Due to rapidly advancing technological developments, devices and programs that enable access to virtual reality (VR) are already being used successfully in many areas. In medicine, for example, doctors treat phobias in virtual environments using confrontation therapy and can simulate operations realistically. Furthermore, in marketing, it is possible to advise customers in virtual showrooms and present them with realistic images of products. In vocational training, the functioning of various machines can also be demonstrated and tested safely. You can learn more about the enormous potential of VR technologies, especially in adult education and continuing training, in this article.
What Are VR Technologies?
The term virtual reality is usually associated with viewing media content via so-called virtual reality glasses for smartphones or head-mounted displays (HMDs). However, VR-capable devices that enable the display of spatial depth in virtual 360-degree environments appeared on the market as early as the 1980s. These devices already had features such as motion detection of the head and hands. However, older VR headsets differ seriously from modern HMDs such as the Oculus Rift, the HTC Vive or the Valve Index in terms of the realistic display of content.¹
The distinction between so-called non-immersive VR and fully immersive VR refers to the type of display and input devices. This is a purely conceptual distinction and in no way implies that applications in non-immersive VR do not have immersive properties. Examples of non-immersive VR include programs in 3D graphics that are viewed through traditional computer monitors. Input is provided via a combination of mouse and keyboard. Users perceive the environment outside the simulation, while their field of view in the virtual environment is limited to the monitor.²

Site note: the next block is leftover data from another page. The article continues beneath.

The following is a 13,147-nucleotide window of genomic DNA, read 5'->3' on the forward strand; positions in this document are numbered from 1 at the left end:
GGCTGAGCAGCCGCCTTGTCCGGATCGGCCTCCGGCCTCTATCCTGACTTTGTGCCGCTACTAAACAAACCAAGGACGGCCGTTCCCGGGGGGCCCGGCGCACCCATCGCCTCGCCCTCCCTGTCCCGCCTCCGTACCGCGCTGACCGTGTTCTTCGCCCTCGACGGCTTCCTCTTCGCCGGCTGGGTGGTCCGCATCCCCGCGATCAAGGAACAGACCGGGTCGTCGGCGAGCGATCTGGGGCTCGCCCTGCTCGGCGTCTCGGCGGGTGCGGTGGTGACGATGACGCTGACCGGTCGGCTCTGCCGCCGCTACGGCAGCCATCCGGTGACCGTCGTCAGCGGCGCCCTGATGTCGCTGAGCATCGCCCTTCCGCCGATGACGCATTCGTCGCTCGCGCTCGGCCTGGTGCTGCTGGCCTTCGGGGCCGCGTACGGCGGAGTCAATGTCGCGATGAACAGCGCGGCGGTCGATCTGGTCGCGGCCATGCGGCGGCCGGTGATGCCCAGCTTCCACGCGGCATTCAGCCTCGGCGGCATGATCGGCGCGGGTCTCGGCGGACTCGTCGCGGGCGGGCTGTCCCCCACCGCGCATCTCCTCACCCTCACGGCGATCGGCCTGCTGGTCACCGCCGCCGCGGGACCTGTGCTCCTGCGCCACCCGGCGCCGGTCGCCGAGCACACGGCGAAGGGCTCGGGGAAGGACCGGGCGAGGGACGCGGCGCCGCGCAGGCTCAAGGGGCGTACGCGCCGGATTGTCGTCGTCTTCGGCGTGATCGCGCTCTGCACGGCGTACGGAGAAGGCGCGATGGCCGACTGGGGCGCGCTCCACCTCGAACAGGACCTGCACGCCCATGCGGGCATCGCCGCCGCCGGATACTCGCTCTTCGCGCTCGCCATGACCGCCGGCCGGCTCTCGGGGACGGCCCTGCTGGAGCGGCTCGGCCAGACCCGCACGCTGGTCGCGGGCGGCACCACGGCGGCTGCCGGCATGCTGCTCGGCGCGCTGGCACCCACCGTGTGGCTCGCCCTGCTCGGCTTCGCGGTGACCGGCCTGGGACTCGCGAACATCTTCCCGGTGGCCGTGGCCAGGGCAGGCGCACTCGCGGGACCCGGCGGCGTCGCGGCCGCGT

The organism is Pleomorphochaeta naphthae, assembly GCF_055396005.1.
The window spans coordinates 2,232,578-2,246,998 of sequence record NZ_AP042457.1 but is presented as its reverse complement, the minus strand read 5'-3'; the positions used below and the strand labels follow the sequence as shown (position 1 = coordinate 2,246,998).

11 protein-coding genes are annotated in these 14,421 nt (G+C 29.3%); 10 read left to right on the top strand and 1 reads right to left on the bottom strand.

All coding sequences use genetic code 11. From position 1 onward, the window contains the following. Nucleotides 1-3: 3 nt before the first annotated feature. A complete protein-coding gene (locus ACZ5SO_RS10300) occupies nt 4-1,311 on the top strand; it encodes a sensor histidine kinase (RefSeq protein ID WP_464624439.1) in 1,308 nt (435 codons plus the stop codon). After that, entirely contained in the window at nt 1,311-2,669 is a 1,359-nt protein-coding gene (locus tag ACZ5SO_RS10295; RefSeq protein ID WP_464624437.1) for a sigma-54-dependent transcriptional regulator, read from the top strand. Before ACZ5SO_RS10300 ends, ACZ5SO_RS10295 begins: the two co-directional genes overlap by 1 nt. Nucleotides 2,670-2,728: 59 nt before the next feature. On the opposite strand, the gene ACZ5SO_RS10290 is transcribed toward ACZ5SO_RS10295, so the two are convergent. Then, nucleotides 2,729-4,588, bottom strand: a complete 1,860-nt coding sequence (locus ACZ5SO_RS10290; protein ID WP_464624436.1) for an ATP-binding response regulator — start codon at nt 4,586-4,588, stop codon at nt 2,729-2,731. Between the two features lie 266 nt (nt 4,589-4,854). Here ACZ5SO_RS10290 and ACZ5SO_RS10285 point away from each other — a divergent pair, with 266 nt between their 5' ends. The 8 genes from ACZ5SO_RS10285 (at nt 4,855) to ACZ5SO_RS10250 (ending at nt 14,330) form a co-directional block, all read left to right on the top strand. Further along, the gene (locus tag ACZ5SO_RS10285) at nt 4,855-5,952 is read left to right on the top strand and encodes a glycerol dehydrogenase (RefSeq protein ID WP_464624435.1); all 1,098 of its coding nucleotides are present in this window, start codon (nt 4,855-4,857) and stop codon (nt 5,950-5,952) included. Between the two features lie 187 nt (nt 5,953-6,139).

In fully immersive VR, the perception of the virtual environment is constantly adapted to the positions and perspectives of the users. This is made possible by full motion detection of the head. The same sometimes applies to the input devices. Motion controllers detect the movements of the hands and transfer them to the virtual world.⁴ In addition to visual aspects, auditory and haptic stimuli also play an important role for sensory perception in fully immersive VR. External sensory impressions are barely perceived at all. As a result, users are almost completely immersed in the virtual world.⁵
Features and Benefits of VR Technologies
From an industry perspective, VR technologies simplify and improve processes in the development, manufacturing, and production of products. Education and e-learning are also areas in which virtual reality applications help to increase learning success. This is made possible by their high interactivity, digital flexibility, and vivid and fascinating content. Above all, VR technology owes some of its greatest innovations and further developments to the entertainment industry and game design. For example, in terms of input devices and a credible representation and staging of virtual environments, objects and characters. Current developments suggest that VR technologies could soon become as commonplace as smartphone apps. A study by PwC concludes that the virtual reality market in Germany will grow by more than 19% annually – up to a market volume of around 280 million euros in 2023.⁶
The special features and advantages of VR technologies in adult education and continuing training are numerous. Learning objects can be experienced not only visually and auditorily, but also haptically. This allows workplace hazards to be simulated and the handling of machines to be tested safely. In addition, users can interact with other participants regardless of location, which promotes exchange among them. Complex activities are trained realistically, with true-to-scale representations in a credible three-dimensional environment promoting learning processes. Even imperceptible aspects such as ultrasonic waves or air currents can be visualized with the help of VR. Compared to formulas or descriptive texts, visual representations in VR are therefore often better memorized by learners. Training opportunities in VR therefore not only save costs and resources. They can also be adapted to the individual needs of the participants.⁷
Challenges and Limits